The Director’s Roundtable featured a discussion with various Black directors of correctional facilities in the U.S. Their topic for discussion was “Corrections in the Era of Millennials … What can or should corrections be doing that can cause a constructive difference in our country?” The discussion featured directors John F. Caraway, Gerald Garrett who served as the moderator, Harold Clarke, Kenneth Lassister and Oscar Mendoza. They acknowledged a generation gap that exists when it comes to staffing correctional facilities as well as legal professionals representing the Black and Brown community.

Although the title of the session revolved around the issue of millennials and there were plenty of this demographic represented in the audience, there were no millennials represented on the panel. The moderator opened by reading a long list of social and economic statistics regarding this unique generation and posed questions to the panel on the difference in communication styles and usage of smartphones among the millennial staff and the impact their presence is making within correctional facilities.

Once the moderator opened the floor to take questions from the audience, The Final Call asked about the lack of millennial representation on the panel. “We are here to share with you our perspective, our experiences and how we perceive the millennials in the workplace,” responded Mr. Clarke, director of the Virginia Department of Corrections.

The Final Call also inquired about the number of millennial staff that work in correctional facilities. Mr. Mendoza, deputy executive director of the Texas Department of Criminal Justice, responded by stating approximately 30 percent of his workforce within the agency is made up of millennials. It was also shared that 35 percent of those in the federal bureau are between the ages of 22 and 35.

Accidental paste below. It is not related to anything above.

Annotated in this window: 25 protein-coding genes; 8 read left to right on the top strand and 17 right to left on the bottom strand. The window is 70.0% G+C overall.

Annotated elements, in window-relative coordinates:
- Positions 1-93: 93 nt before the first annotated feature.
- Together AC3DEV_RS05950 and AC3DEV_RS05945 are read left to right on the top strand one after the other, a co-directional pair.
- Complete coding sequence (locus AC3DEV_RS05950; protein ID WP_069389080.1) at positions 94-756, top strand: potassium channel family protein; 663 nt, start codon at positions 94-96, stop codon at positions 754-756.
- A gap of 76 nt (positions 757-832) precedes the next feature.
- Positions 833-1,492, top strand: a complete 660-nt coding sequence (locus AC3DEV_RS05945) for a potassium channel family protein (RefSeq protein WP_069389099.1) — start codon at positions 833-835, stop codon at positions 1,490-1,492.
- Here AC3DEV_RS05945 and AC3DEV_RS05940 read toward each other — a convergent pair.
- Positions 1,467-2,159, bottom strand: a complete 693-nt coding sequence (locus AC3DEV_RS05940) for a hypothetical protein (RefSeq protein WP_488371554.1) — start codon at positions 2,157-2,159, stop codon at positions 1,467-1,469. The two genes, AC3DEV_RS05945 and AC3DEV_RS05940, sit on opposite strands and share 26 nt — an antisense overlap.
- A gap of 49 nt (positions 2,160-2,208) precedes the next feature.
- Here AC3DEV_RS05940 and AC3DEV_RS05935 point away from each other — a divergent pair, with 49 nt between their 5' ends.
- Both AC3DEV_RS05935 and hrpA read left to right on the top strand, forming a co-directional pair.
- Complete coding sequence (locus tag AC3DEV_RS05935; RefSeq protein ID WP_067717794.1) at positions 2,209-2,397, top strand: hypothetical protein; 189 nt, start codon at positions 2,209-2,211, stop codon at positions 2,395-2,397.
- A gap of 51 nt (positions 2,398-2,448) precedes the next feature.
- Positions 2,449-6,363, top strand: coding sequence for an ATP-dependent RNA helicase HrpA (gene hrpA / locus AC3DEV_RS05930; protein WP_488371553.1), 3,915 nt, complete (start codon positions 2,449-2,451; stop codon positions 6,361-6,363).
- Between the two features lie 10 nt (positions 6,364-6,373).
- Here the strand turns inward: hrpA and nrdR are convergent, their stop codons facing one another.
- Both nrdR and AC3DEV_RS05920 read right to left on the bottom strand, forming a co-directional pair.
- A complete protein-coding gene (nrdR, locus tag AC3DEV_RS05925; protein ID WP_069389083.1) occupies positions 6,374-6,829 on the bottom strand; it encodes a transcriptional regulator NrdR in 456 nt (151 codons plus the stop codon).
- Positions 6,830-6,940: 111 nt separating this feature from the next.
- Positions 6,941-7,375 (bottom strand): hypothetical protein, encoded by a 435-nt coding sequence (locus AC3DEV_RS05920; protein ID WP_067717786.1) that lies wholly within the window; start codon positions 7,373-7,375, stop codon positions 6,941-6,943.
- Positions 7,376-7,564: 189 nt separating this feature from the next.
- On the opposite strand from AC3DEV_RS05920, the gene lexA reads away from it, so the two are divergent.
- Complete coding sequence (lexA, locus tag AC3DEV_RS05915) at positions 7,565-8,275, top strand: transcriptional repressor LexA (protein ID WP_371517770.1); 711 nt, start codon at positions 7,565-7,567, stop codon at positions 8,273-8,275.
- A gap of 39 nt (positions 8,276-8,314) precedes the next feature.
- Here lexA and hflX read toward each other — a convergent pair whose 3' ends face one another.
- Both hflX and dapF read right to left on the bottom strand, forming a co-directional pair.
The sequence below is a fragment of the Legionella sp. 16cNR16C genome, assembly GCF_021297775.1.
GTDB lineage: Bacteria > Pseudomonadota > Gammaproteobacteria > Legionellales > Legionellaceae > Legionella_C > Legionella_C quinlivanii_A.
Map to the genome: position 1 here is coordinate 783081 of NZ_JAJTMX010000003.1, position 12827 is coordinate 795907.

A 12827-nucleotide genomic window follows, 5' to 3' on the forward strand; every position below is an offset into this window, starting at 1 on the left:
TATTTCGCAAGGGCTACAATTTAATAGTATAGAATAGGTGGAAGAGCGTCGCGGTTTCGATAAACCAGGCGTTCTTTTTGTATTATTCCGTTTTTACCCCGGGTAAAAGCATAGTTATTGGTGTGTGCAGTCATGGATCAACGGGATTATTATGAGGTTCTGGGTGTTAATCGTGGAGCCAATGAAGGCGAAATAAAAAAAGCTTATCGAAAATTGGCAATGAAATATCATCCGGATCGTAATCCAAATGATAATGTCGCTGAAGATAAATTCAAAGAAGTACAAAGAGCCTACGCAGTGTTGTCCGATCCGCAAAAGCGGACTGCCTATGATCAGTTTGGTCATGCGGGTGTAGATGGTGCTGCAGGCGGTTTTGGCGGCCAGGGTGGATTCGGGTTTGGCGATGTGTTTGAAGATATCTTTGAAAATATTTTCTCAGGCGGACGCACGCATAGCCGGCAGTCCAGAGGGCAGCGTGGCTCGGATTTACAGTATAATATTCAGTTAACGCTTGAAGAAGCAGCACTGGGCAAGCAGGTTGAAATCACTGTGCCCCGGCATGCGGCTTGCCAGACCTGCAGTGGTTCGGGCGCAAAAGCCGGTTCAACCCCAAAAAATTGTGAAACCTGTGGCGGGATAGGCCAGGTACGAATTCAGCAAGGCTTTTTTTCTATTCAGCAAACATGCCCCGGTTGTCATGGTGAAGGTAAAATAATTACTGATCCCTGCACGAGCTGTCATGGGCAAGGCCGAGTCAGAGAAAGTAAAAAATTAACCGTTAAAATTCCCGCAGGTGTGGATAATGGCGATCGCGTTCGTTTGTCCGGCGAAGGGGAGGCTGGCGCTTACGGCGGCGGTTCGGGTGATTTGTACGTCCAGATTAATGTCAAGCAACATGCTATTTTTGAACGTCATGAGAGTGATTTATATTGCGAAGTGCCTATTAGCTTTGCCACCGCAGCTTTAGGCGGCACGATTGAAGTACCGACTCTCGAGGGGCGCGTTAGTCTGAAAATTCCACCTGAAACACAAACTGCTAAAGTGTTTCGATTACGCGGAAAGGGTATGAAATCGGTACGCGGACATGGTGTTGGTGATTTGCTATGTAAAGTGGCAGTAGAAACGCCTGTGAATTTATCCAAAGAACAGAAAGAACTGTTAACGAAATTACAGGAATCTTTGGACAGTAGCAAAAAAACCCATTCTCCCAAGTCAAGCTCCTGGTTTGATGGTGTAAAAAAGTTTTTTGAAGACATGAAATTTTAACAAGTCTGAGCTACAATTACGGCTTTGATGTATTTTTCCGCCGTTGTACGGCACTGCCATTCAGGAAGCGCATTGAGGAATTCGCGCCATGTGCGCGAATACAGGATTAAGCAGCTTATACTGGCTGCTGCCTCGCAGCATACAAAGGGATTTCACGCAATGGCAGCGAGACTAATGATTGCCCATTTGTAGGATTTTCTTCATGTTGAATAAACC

Black folks, cops and mistrust

The history of mistrust many Black communities have toward police is nothing new. As it relates to the involvement of more Black police officers and building trust Dr. Everette B. Penn, co-founder of the Houston-based TAPS (Teen And Police Services) Academy, presented a workshop on community policing.

Dr. Everette B. Penn, co-founder of the Houston-based TAPS (Teen And Police Services) Academy, presented a workshop on community policing.
Dr. Penn, who is also a criminology professor at University of Houston-Clear Lake, opened by stating his intention with TAPS is to improve the relationship between members of law enforcement and the community which they serve. Photo images and video footage of Sandra Bland and Chad Holley being manhandled by police officers was shown as part of the presentation. According to Dr. Penn, TAPS could help teach police officers how to interact with the younger generation by stressing and teaching them the need for mutual respect.

Officer Treva Mott of the Houston Police Department is part of the TAPS program and shared sincerity, compassion, and the desire to communicate with the community can increase a level of trust between the community toward police.

A female member of the audience who identified herself as a criminal justice professional made a comment regarding the lack of speed to indict police officers involved in shootings.

“I don’t want to paint all officers as bad, but it is unnerving to me that you as a professional who has dedicated your life to serving the community cannot receive the process you deserve, because we live in an environment when people won’t believe you,” the woman stated.

She posed a question to Off. Mott about the FOP (Fraternal Order of Police) and its influence on how rogue officers are dealt with.